Apple Education Event

Today I was at an Apple Education Event, organised by Toucan at the Apple European Briefing Centre above the Regent Street Apple Store. The venue is a bit like a private Apple Store, with all the various Apple products laid out on wooden benches in the refreshments area, and then a mid-sized meeting room with big screens and swivel chairs. Very swish!

The day was composed of an opening Apple Spiel (pretty much exactly the same as the other Apple Events I’ve been to, ie. how mobile technology is changing the face of education and how Apple stuff is supremely place to capitalise this) and then various speakers from schools who’ve used iPads. One stand-out feature from the opening ‘on-message’ part was the power of iTunes U. Schools, and even just individual teachers, can create private courses and manage all the content that students access. The iPad in a sense becomes a VLE (virtual learning environment), offering something far richer and more useful than the horror that is Fronter. I hope to look into this very soon, particularly as a way to get the Y5&6 teachers using their iPads.

The rest of the presentations seem like a bit of a blur now, but here are some of the highlights which stand out:

  • Other methods can work, but it seems that a one-to-one deployment of iPads is the best and most productive way. I’d really like to see somewhere where this is happening and grill them over the details. It’s not something that is ruled out for our school, but the case has got to be strong.
  • Cedars School of Excellence (home of Fraser Speirs and the first ever 1:1 iPad deployment in the world) got a mention, including a natty little video explaining what they’d done. All the kid’s iPads weren’t in cases though – apparently Apple asked for them to be removed in the video!
  • Meraki got a mention as a way of managing loads of iPads. I really want to look into this, as it is apparently free! The mention was from a large international school, in the process of deploying 600 or so iPads, so it can’t be that bad.
  • There were lots of different apps demonstrated, some with more success than others. It seems that the recommendation is to find the ‘core’ apps for your school and really use them effectively, rather than buying gazillions of apps. Interestingly, content creation apps really are the key ones (ie. iLife and iWork titles plus things like Comic Life or Book Creator).
  • DIY charge and sync solutions also got a mention. It was nice to hear someone also balking at the thought of spending £1000 to sync and charge 16 iPads when a more homespun solution works pretty much as well.
  • The newly announced VPP programme (Volume Purchase Programme) was talked about a few times too. I’m glad it’s here but probably won’t be using it until June 2013 when further iPads are deployed.

I guess I’ve come away feeling a little overwhelmed at the enormity of the task of getting these iPads to really work in a school, but also the huge potential they hold in transforming children’s learning. I hope that we get it right!

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Setting up iPads pt.2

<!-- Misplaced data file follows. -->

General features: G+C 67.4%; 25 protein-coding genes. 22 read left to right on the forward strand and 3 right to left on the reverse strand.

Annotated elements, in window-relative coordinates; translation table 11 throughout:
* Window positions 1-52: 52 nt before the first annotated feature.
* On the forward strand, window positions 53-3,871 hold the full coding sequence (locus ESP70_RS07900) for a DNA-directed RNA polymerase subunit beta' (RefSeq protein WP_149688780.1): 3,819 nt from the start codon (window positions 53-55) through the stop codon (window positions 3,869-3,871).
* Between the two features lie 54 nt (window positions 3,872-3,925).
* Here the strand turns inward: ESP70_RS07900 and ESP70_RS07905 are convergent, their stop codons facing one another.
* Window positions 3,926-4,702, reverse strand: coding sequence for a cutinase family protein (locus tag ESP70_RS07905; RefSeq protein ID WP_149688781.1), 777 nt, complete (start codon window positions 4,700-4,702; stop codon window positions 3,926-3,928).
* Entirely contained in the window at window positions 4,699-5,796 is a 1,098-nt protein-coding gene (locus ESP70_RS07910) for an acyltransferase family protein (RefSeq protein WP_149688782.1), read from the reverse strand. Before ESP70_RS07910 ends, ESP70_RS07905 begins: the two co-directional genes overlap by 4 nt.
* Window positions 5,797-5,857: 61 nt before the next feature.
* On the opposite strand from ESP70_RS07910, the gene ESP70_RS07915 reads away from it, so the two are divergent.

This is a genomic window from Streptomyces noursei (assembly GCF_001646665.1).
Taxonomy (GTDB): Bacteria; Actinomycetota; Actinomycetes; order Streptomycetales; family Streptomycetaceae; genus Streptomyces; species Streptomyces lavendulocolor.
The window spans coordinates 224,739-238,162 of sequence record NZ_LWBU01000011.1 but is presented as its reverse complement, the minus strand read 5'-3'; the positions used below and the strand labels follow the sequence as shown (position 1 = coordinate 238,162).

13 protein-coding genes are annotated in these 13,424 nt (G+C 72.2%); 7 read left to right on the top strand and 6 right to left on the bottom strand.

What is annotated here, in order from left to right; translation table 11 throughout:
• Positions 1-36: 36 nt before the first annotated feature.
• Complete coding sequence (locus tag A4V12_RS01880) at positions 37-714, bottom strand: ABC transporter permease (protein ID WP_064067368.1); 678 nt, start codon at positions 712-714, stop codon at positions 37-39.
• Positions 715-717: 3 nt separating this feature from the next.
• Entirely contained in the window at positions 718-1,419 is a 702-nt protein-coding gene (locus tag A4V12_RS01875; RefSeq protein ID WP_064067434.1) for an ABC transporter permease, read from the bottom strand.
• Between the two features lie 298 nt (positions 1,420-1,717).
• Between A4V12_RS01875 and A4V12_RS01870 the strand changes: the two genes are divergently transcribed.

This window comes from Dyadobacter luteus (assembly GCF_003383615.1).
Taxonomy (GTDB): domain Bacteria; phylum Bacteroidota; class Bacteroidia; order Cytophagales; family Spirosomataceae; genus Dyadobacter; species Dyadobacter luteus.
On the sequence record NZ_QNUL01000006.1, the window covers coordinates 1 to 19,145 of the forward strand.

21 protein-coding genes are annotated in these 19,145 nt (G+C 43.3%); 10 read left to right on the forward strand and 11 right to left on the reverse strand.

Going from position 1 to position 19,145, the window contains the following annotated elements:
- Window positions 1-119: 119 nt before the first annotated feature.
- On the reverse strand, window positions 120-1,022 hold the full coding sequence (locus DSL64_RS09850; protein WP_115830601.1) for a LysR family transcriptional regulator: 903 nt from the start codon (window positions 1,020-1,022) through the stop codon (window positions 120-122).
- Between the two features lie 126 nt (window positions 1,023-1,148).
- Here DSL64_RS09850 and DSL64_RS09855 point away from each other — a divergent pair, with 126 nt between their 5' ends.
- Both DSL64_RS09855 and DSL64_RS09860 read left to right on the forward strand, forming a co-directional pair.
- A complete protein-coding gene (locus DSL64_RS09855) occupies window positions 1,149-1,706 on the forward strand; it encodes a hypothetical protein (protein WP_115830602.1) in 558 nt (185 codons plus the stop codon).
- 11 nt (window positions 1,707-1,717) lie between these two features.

Or, Spectacular, Spectacular!

Today we had a go at setting up all the iPads. It was not entirely successful, perhaps even spectacularly disastrous, but definitely informative.

Here was the plan:

  1. Setup Apple ID on one device per class set, redeem iTunes vouchers and then download required apps
  2. Backup to iCloud
  3. Restore from iCloud on the other iPads in the class set
  4. Sit down and have a cup of tea, marvelling at how quick and easy all that was

Alas, no.

iTunes vouchers

Didn’t think this would be a problem, as our Apple reseller sent us enough iTunes voucher codes. However, two of them weren’t working so I thought I would just buy some from my own iTunes account and then claim back the expenses. The first try worked, but when I tried to create a second gift voucher, it just wouldn’t let me. Instead we had to take a trip to Morrisons to physically buy a second voucher. Hey ho.

Download apps

Setting the apps going was very simple as I had emailed a list of iTunes URLs to the iPad. A few taps later, all the apps had been bought and were starting to download. However, I hadn’t reckoned on the school’s 20mbps connection and the large size of apps like Pages, Keynote and Numbers. It took about an hour to download 6 iPads of apps…not pleasant!

iCloud backup

The backup to iCloud was easy peasy, as was the restoring from backup (to begin with). However, we then hit issues of iPads not thinking we were in the UK and then promptly deleting all the pending apps.

There was also the issue of the lock screen names that Apple Configurator had done for us. To get round this, you just had to plug the iPad back into the Mac with Apple Configurator on and let it reapply the name and the configuration profiles (for wifi etc). This had to be done before entering any passwords and re-downloading apps.

I’m hoping that leaving the iPads in their boxes happily downloading apps overnight will result in a set of setup iPads in the morning. I’m also hoping that the pain at this point will result in slightly more straightforward day-to-day usage of the iPads. Hopefully!